Smith’s Struggles and Adaptation
In a small byplay at the other end, Smith found it difficult to adjust to the uneven bounce and the sideways movement. His response was different to Head’s. He continued to fight it out whereas Head didn’t mind attacking. On the surface, Head looked better but he offered false responses more often than Smith: Smith’s control percentage was 90 to Head’s 69. Those, again, are their roles. Smith builds, Head counterattacks.
Thakur’s Ambition Backfires
Things became easier for Smith when Thakur went searching once too often. Thakur is an ambitious bowler who bowls full and straight more often than the others. It probably works when you are bowling off the pressure created by three world-class quicks. Playing as the third seamer practically, he probably went full once too often. Smith cashed in, and a 16-run over resulted.
Turning to Jadeja
With the ball still doing a bit for the quicks, it said a lot about India’s options that they went to Ravindra Jadeja before Umesh in the middle session. For a while, Thakur went to the leg attack that worked for India in Australia, but Smith was well-set and was willing to ride the period out.
Australia went into tea at 170 for 3 with Head on 60 off 75 and Smith 33 off 102. India began the final session with Umesh and Jadeja, the least likely bowlers to take a wicket at that point. That told you all about the state India found themselves in.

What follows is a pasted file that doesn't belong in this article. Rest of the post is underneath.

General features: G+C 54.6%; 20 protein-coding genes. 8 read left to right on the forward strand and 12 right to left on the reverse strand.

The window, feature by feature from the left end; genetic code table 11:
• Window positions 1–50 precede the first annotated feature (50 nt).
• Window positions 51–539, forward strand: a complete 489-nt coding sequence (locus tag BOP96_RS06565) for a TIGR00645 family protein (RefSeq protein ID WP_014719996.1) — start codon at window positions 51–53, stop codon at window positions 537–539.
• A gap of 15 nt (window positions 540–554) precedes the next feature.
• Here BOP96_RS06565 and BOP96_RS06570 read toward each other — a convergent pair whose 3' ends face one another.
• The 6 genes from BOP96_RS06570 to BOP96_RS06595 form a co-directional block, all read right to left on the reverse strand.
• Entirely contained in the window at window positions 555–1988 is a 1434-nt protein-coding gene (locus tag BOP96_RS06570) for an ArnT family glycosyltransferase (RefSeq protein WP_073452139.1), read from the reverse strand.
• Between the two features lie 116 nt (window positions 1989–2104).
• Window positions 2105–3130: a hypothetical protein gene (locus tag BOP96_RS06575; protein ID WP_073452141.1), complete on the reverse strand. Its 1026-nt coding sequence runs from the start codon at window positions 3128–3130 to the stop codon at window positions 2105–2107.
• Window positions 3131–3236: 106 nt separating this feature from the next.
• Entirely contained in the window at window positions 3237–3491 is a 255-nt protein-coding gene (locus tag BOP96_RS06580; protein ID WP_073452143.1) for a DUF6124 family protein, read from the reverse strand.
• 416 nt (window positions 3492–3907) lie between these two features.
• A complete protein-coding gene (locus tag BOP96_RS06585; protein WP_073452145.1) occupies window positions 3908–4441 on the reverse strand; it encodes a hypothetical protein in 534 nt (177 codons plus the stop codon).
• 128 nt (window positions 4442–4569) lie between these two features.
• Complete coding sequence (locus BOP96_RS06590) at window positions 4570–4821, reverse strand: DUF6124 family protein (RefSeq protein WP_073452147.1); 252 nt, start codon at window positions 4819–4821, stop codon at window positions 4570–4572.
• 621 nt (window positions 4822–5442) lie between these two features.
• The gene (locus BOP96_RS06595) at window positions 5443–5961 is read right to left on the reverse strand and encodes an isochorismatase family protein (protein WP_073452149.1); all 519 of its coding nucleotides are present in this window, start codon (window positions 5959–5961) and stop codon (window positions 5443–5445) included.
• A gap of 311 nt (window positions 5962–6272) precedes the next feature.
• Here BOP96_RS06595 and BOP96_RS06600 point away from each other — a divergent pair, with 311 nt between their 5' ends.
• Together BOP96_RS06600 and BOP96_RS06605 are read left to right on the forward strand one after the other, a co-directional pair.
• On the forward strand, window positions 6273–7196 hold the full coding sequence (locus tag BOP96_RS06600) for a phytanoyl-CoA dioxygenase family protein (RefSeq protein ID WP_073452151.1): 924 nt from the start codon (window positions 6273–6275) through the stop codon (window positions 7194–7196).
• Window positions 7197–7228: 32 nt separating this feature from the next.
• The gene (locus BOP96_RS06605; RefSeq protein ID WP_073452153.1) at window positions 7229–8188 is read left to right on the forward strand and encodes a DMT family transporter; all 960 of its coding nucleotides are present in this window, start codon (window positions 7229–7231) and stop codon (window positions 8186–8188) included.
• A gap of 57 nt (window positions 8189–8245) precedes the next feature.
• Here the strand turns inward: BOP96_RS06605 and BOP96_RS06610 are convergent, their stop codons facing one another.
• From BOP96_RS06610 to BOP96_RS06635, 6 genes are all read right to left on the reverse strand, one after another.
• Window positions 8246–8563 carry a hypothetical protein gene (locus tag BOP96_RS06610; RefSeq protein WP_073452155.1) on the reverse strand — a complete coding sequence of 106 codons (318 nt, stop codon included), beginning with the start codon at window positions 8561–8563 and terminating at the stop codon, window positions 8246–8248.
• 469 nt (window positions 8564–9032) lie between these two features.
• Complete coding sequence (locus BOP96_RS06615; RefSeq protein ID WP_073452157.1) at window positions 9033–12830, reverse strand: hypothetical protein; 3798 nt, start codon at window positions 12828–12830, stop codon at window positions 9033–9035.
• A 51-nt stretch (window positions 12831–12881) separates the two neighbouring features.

Head’s Rampage Continues
Soon Shami came back, and India began to test Head with the short stuff, probably too late in the piece. Head took it on, going hard at it. He bottom-edged two hooks from well outside off, but then began ramping the ball. He was by no means at home against the short ball, but the runs kept flowing. Umesh began to leak to Smith from the other end.
India’s Long Final Session
Woefully behind the over rate, the two-and-a-half-hour final session began to look even longer for India. Head took 32 off the first 18 balls he faced in the session. Siraj and Shami then placed a fine deep third to block the ramp, had men catching on the hook, and kept bending their backs. Shami bowled a seven-over spell, Siraj kept drawing uneven bounce, Head went through the 90s looking uncertain but riding his luck. He was hit on the head twice, but kept hooking.
Head’s Century and Beyond
By the time Head brought up his hundred, India was forced to make bowling changes, and batting seemed easier again. India took the new ball 20 minutes to stumps, which brought about more plays and misses from Head but also three more boundaries for him. Smith ended the day with an ominous cover-drive for four off the last ball.
India will need to regroup and find a way to break the partnership between Head and Smith on day two. Their decision to go with four fast bowlers may come back to haunt them as they struggle to find control and wicket-taking opportunities. With Australia in a commanding position, India faces an uphill battle to get back into the game.